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SOURCE: BRITANNICA DICTIONARYENTRIES:
1) DYNAMIC
Part of Speech: Noun1 : the way that two or more people behave with each other because of a particular situation[singular]
  • the dynamic between a doctor and a patient
  • the teacher-student dynamic
[plural]
  • Group dynamics are important to consider.
  • The dynamics of this class are different from those of other classes.
2 [count] : something that causes change or growth in something else
  • Disease was a central dynamic in the decrease in population.
  • a study on famine and population dynamics

2) PARADIGM:

NOUN

1

[count] formal1 : a model or pattern for something that may be copied
  • Her recent book provides us with a new paradigm for modern biography.
2 : a theory or a group of ideas about how something should be done, made, or thought about
  • the Freudian paradigm of psychoanalysis
  • a new study that challenges the current evolutionary paradigm
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xbladefate25 What is the difference between "paradigm" and "dynamic"

It depends on which of those definitions you compare.

dynamic (1), for example, is like '(personal) interactions', and paradigm (2) is like '(scientific) theory'.

These are the two definitions that come to my mind when I see those words. I don't see much connection between them. They seem unrelated to me. I've done reading in the history of science, and that's where paradigm comes up a lot, so that word is more familiar to me than the noun dynamic.

CJ

Comments  

It hardly matters. They are both trendy and nebulous, and they stem from a misunderstanding of the original meanings of the words. The OED does not show the singular "dynamic" in the first meaning at all, and the first citation for "paradigm" in those meanings is from 1962, which I am relieved to learn. I thought it was just me, and I'd missed it. If you want to be taken seriously at the highest level, use some other words that actually mean something and say what you mean.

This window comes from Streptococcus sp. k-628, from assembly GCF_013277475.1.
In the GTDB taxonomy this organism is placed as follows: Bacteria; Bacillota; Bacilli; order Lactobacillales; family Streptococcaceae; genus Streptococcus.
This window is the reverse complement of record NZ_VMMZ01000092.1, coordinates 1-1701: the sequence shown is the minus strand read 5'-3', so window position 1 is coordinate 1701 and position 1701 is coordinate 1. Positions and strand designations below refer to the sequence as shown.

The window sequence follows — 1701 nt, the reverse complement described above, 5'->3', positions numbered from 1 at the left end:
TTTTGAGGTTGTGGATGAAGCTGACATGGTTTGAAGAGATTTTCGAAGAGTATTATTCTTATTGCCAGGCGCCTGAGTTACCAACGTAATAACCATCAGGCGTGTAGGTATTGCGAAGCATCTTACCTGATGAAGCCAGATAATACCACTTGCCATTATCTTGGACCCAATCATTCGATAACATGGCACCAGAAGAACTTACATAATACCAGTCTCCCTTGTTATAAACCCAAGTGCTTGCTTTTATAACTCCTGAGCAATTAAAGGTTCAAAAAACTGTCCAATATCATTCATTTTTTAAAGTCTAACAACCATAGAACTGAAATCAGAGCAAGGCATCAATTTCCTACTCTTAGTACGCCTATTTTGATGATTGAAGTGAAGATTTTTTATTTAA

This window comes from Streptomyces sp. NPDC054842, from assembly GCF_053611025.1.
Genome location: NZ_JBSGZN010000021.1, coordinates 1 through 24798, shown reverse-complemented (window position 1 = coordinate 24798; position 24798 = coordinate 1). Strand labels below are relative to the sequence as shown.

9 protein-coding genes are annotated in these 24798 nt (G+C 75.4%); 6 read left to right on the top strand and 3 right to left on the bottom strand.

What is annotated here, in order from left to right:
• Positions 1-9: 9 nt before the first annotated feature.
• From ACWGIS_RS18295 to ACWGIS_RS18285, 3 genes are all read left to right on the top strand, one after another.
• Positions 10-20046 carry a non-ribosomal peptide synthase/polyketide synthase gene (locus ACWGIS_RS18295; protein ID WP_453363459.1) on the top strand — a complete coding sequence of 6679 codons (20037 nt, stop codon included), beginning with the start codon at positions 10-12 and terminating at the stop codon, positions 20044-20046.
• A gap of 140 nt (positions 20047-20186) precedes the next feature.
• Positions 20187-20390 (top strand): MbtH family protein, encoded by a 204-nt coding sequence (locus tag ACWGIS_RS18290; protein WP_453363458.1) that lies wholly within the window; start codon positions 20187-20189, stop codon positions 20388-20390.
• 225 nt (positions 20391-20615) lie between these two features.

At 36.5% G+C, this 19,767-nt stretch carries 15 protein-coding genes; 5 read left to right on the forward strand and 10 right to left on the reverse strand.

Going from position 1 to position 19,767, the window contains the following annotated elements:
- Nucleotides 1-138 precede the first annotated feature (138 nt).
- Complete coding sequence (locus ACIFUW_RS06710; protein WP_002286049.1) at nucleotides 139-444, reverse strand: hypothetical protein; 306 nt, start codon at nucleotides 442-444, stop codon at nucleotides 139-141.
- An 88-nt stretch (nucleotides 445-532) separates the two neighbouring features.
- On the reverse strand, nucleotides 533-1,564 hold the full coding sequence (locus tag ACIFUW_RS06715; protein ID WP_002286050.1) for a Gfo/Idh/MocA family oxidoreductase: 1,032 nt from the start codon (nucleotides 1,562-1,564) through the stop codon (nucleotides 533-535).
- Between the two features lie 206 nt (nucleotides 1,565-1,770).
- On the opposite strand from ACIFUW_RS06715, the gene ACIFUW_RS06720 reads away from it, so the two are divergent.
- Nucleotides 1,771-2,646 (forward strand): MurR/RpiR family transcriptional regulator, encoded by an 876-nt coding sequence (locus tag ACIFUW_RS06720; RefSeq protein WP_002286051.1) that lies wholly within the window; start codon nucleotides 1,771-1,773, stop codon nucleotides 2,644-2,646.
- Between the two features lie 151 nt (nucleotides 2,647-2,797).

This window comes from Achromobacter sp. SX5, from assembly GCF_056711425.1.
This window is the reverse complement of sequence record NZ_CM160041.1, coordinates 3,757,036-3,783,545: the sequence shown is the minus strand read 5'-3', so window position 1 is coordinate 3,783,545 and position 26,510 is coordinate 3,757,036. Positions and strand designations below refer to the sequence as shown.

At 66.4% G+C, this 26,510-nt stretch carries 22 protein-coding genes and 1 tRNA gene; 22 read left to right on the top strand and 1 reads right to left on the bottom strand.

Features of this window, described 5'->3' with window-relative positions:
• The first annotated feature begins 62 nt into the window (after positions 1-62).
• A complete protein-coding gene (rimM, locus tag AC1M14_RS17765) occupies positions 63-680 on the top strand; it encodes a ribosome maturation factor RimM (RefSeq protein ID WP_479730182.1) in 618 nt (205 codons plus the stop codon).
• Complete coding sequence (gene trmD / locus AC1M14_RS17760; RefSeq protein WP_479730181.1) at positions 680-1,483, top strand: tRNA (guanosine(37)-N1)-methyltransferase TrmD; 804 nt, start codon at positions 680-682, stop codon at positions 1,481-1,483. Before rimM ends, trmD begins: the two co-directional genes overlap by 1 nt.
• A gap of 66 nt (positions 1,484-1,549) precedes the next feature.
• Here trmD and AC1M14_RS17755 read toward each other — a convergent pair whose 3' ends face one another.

That said, most native English speakers would not have either word in their active vocabulary and would need to sit down and ponder the dictionaries just like you and I.

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 CalifJim's reply was promoted to an answer.
CalifJim I've done reading in the history of science,

Does it mean that you've been a lecturer when doing reading in the history of science?

anonymous
CalifJim I've done reading in the history of science,

Does it mean that you've been a lecturer when doing reading in the history of science?

No. I have come across the word 'paradigm' often in my own reading. Years ago I went through a time when I was interested in the history of science. Sometimes there were discussions of "paradigm shifts" throughout the centuries, as more discoveries were made.

CJ

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